SUMMER GUITAR FESTIVAL | Eastern North Carolina Now | Event makes a comeback after two-year hiatus at ECU

Coronavirus Disease 2019 (COVID-19)
    Publisher's Note: This post appears here courtesy of ECU News Services. The author of this post is Crystal Baity.


Guest instructor John Porter conducts the ensemble at ECU’s Summer Guitar Festival. (Photos by Cliff Hollis)

    Music filled A.J. Fletcher Recital Hall last week as the East Carolina University Summer Guitar Festival returned after a two-year pandemic hiatus.

    More than 30 students of all ages who were interested in learning or improving their classical guitar skills participated July 7-10. Activities included concerts, daily master classes, competitions in three divisions, and guitar orchestra and training for teachers.

    The students - who ranged in age from middle school to retirees - traveled to Greenville from across the southeast and eastern U.S., from New York to Florida and as far west as California.

    The festival was a reunion of sorts for ECU alumnus and international concert artist Adam Kossler, who performed Thursday night with his mentor and former teacher Elliot Frank, ECU professor of music and festival director.

    Kossler has been involved in the festival since 2001 when he was a high school senior. "I've been to every summer workshop since and have participated as a student, competitor, faculty and guest artist," he said. "The ECU festival is unique for a number of reasons, but most of all, it's the people. In addition to presenting world-class performers and classes, the ECU summer guitar workshop is something of a family reunion. Many of the participants and faculty that were present in my first year will be present in my 21st year."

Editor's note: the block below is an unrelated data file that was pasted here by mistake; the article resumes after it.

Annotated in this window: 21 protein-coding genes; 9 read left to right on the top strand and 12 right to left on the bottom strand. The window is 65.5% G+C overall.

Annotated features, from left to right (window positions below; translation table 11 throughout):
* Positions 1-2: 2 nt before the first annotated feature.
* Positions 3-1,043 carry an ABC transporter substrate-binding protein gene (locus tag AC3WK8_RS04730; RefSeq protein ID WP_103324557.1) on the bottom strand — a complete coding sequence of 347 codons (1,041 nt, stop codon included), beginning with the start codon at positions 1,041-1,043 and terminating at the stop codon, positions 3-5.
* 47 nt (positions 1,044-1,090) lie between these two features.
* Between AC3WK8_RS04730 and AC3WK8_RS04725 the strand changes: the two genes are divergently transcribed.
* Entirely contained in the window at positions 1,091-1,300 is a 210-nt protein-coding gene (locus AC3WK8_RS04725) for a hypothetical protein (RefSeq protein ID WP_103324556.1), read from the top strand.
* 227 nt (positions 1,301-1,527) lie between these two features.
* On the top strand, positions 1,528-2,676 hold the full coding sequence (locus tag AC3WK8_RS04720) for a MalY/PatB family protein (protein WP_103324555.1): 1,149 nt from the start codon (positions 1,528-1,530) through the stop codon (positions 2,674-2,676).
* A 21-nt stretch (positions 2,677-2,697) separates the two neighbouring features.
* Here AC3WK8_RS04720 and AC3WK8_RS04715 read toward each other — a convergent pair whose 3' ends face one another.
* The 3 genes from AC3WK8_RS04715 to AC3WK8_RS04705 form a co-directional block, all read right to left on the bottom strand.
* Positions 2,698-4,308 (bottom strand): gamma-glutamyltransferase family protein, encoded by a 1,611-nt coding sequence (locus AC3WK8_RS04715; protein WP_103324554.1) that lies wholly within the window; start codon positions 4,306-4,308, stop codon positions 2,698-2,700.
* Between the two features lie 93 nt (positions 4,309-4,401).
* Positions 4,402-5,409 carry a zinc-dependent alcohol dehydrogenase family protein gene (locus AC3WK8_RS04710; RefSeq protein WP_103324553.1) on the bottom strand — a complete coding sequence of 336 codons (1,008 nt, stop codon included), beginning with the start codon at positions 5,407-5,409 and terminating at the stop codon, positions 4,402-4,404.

Another longtime participant is William "Mac" Nelson of Greensboro, who has been to the event more than a dozen times. "This is the one chance a year that I get to spend four or five days being a student again and taking risks and playing for great teachers who have such extraordinary methods of making you better."

    Nelson, whose day job is managing the country's largest cello catalogue, housed in UNC Greensboro's library, said his former professor explained how playing an instrument takes hold. "He said, 'You don't choose this, it chooses you.' People don't leave this. He was right. It's the sound, it's the tone, it's the tactile experience. Once it singles you out, you're toast. You don't leave it. This is perfect."

    Nelson attended the first festival in 1997, and now with the event in its 25th year, some of the participants haven't missed one since then, Frank said. "The caliber of the artists who come to teach and perform is as high as anywhere in the country," he said.

    Along with Kossler, the concert series welcomed back Grammy Award-winning guitarist Jason Vieaux, The Li Zohn Duo, The Akerman Teixeira Duo, Isaac Bustos and 2019 festival solo competition winner Oscar Somersalo.

    Kossler, who will begin a new role this fall as assistant professor of guitar at Appalachian State University, reflected on his time at ECU.

    "It's hard to put into words just how important my time was as a student of Dr. Frank and the ECU School of Music," he said. "I received top shelf musical education, but also grew as a musician and a person in an environment that was nurturing and supportive, but also demanded results. These are the values I carry with me now as an educator. I hold my students to the highest possible standard, but also meet them where they are and treat them with the love and respect that they need to become successful."

    Another of Frank's former students, Kate Oliphant, who earned a master's degree in music in 2016, also is a teacher at her business, Happy Tails Music in Winterville. She first attended the festival as a high school student when she lived in Virginia, continued as a college student, and later transitioned into helping at the festival.

    "It's really special for me because I've actually got four of my students here this year," Oliphant said. "I kept saying to my husband yesterday, 'My heart is very full.'"

    Rising ECU senior Jesse Reece of High Point said he played in an orchestra like the one at the festival when he first learned guitar. "It's fun to be in a group with other people, and to see different skill levels and that interaction between people. It's really nice because it fosters a sense of community."
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Comment

( July 13th, 2022 @ 4:13 pm )
 
The first guitar in this image looks just like my own "pawn-shop-classic", and I would love to be sitting in one of those chairs, playing while soaking up knowledge to play more fulsomely; however, there is no way I would ever don a mask unless I absolutely have to, and this lovely guitar session, sadly, would not qualify for such.



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